8. ^ a b c d Nugent, C. R.; Mainzer, A.; Masiero, J.; Bauer, J.; Cutri, R. M.; Grav, T.; et al. (December 2015). "NEOWISE Reactivation Mission Year One: Preliminary Asteroid Diameters and Albedos". The Astrophysical Journal. 814 (2): 13. arXiv:1509.02522Freely accessible. Bibcode:2015ApJ...814..117N. doi:10.1088/0004-637X/814/2/117. Retrieved 8 January 2018. 
  9. ^ a b c d e f Mainzer, A.; Grav, T.; Masiero, J.; Hand, E.; Bauer, J.; Tholen, D.; et al. (November 2011). "NEOWISE Studies of Spectrophotometrically Classified Asteroids: Preliminary Results" (PDF). The Astrophysical Journal. 741 (2): 25. arXiv:1109.6407Freely accessible. Bibcode:2011ApJ...741...90M. doi:10.1088/0004-637X/741/2/90. Retrieved 8 January 2018. 
  10. ^ a b c Masiero, Joseph R.; Grav, T.; Mainzer, A. K.; Nugent, C. R.; Bauer, J. M.; Stevenson, R.; et al. (August 2014). "Main-belt Asteroids with WISE/NEOWISE: Near-infrared Albedos" (PDF). The Astrophysical Journal. 791 (2): 11. arXiv:1406.6645Freely accessible. Bibcode:2014ApJ...791..121M. doi:10.1088/0004-637X/791/2/121. Retrieved 8 January 2018. 
  11. ^ a b c d Tedesco, E. F.; Noah, P. V.; Noah, M.; Price, S. D. (October 2004). "IRAS Minor Planet Survey V6.0". NASA Planetary Data System. Bibcode:2004PDSS...12.....T. Retrieved 8 January 2018. 
  12. ^ a b c Chang, Chan-Kao; Ip, Wing-Huen; Lin, Hsing-Wen; Cheng, Yu-Chi; Ngeow, Chow-Choong; Yang, Ting-Chang; et al. (August 2015). "Asteroid Spin-rate Study Using the Intermediate Palomar Transient Factory". The Astrophysical Journal Supplement Series. 219 (2): 19. arXiv:1506.08493Freely accessible. Bibcode:2015ApJS..219...27C. doi:10.1088/0067-0049/219/2/27. Retrieved 8 January 2018.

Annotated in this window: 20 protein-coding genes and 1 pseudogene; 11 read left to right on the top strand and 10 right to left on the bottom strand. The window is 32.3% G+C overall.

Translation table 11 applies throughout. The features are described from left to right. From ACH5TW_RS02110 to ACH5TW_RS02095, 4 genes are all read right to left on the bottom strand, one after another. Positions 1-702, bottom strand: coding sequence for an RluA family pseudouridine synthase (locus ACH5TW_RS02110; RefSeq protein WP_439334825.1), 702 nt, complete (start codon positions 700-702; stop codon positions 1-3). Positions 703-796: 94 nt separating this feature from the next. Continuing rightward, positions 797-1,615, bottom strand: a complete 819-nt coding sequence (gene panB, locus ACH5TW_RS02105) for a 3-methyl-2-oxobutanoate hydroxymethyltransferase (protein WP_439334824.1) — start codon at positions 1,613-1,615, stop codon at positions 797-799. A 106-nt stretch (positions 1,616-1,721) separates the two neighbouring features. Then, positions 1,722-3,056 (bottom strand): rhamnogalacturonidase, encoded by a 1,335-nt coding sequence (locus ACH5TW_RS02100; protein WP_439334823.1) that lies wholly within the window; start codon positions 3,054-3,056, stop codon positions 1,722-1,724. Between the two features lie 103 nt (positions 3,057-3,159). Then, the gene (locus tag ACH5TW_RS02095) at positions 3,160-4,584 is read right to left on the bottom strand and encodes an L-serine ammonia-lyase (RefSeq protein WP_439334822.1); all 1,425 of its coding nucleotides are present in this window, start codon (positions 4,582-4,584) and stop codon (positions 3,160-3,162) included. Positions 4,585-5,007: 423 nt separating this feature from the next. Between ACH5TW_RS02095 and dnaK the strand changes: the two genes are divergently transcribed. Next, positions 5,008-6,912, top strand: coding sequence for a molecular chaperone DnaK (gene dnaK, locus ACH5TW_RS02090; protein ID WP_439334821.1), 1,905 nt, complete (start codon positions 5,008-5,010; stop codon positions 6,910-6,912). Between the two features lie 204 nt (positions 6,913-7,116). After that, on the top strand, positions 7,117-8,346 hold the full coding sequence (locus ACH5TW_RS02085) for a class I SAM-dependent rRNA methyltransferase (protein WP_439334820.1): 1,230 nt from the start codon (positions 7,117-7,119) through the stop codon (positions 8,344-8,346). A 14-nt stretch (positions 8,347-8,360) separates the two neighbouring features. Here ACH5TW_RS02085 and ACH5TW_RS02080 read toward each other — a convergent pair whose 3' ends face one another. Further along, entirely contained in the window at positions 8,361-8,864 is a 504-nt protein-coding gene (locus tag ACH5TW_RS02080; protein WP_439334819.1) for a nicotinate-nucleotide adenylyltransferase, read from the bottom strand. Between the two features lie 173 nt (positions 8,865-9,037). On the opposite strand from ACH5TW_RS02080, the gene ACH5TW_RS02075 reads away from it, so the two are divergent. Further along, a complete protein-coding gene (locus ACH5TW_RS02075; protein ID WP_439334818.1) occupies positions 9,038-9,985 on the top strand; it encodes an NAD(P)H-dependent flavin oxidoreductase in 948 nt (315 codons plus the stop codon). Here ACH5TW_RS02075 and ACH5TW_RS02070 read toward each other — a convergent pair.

13. ^ a b Stephens, R. D.; Malcolm, G. (December 2001). "Collaborative Photometry of 1135 Colchis, March and April 2001". The Minor Planet Bulletin. 28: 61. Bibcode:2001MPBu...28...61S. Retrieved 8 January 2018. 
  14. ^ a b Behrend, Raoul. "Asteroids and comets rotation curves – (1135) Colchis". Geneva Observatory. Retrieved 6 January 2018. 
  15. ^ a b Durech, J.; Hanus, J.; Oszkiewicz, D.; Vanco, R. (March 2016). "Asteroid models from the Lowell photometric database". Astronomy and Astrophysics. 587: 6. arXiv:1601.02909Freely accessible. Bibcode:2016A&A...587A..48D. doi:10.1051/0004-6361/201527573. Retrieved 8 January 2018. 
  16. ^ a b Hanus, J.; Durech, J.; Oszkiewicz, D. A.; Behrend, R.; Carry, B.; Delbo, M.; et al. (February 2016). "New and updated convex shape models of asteroids based on optical data from a large collaboration network" (PDF). Astronomy and Astrophysics. 586: 24. arXiv:1510.07422Freely accessible. Bibcode:2016A&A...586A.108H. doi:10.1051/0004-6361/201527441. Retrieved 8 January 2018. 
  17. ^ Veres, Peter; Jedicke, Robert; Fitzsimmons, Alan; Denneau, Larry; Granvik, Mikael; Bolin, Bryce; et al. (November 2015). "Absolute magnitudes and slope parameters for 250,000 asteroids observed by Pan-STARRS PS1 - Preliminary results". Icarus. 261: 34–47. arXiv:1506.00762Freely accessible. Bibcode:2015Icar..261...34V. doi:10.1016/j.icarus.2015.08.007. Retrieved 8 January 2018. 
  18. ^ a b "1135 Colchis (1929 TA)". Minor Planet Center. Retrieved 8 January 2018. 

External links[edit]